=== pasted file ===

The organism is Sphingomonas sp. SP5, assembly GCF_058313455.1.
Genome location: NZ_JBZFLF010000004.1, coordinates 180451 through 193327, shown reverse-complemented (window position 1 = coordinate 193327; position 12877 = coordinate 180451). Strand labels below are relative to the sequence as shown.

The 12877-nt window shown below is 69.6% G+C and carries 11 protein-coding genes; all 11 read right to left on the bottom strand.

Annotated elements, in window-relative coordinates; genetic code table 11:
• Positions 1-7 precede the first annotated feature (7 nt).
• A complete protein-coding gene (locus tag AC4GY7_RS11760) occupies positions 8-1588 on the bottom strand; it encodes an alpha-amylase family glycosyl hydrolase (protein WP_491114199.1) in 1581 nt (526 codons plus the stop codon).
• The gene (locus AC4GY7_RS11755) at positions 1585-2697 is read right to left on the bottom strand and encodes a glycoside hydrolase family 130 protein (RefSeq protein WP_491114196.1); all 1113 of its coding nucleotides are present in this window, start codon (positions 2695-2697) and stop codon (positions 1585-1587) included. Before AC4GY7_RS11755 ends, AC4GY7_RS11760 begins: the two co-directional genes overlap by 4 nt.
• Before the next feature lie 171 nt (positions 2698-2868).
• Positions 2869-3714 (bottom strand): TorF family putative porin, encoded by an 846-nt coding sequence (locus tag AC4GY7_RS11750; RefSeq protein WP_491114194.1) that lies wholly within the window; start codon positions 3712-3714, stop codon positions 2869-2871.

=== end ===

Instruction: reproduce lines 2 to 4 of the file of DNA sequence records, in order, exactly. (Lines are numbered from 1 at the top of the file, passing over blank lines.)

Genome location: NZ_JBZFLF010000004.1, coordinates 180451 through 193327, shown reverse-complemented (window position 1 = coordinate 193327; position 12877 = coordinate 180451). Strand labels below are relative to the sequence as shown.

The 12877-nt window shown below is 69.6% G+C and carries 11 protein-coding genes; all 11 read right to left on the bottom strand.

Annotated elements, in window-relative coordinates; genetic code table 11: